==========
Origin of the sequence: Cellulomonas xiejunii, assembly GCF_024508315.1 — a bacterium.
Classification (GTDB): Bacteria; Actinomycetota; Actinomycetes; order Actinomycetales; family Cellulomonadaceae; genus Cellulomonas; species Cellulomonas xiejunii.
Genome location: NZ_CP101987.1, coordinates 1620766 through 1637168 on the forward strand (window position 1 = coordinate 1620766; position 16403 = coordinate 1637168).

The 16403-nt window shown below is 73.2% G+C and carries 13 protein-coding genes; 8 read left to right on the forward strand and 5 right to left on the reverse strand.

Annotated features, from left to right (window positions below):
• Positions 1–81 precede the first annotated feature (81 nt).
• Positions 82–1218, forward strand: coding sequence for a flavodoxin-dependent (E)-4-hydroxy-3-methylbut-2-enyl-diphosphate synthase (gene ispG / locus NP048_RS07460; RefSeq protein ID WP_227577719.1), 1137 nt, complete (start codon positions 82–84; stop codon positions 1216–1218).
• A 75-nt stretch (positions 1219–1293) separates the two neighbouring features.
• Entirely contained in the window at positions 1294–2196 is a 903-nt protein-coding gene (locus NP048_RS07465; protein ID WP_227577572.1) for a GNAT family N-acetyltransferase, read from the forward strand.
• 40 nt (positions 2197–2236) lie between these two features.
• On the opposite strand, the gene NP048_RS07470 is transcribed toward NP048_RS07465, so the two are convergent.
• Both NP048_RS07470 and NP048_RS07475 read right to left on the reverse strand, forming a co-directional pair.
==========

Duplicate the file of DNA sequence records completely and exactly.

Origin of the sequence: Cellulomonas xiejunii, assembly GCF_024508315.1 — a bacterium.
Classification (GTDB): Bacteria; Actinomycetota; Actinomycetes; order Actinomycetales; family Cellulomonadaceae; genus Cellulomonas; species Cellulomonas xiejunii.
Genome location: NZ_CP101987.1, coordinates 1620766 through 1637168 on the forward strand (window position 1 = coordinate 1620766; position 16403 = coordinate 1637168).

The 16403-nt window shown below is 73.2% G+C and carries 13 protein-coding genes; 8 read left to right on the forward strand and 5 right to left on the reverse strand.

Annotated features, from left to right (window positions below):
• Positions 1–81 precede the first annotated feature (81 nt).
• Positions 82–1218, forward strand: coding sequence for a flavodoxin-dependent (E)-4-hydroxy-3-methylbut-2-enyl-diphosphate synthase (gene ispG / locus NP048_RS07460; RefSeq protein ID WP_227577719.1), 1137 nt, complete (start codon positions 82–84; stop codon positions 1216–1218).
• A 75-nt stretch (positions 1219–1293) separates the two neighbouring features.
• Entirely contained in the window at positions 1294–2196 is a 903-nt protein-coding gene (locus NP048_RS07465; protein ID WP_227577572.1) for a GNAT family N-acetyltransferase, read from the forward strand.
• 40 nt (positions 2197–2236) lie between these two features.
• On the opposite strand, the gene NP048_RS07470 is transcribed toward NP048_RS07465, so the two are convergent.
• Both NP048_RS07470 and NP048_RS07475 read right to left on the reverse strand, forming a co-directional pair.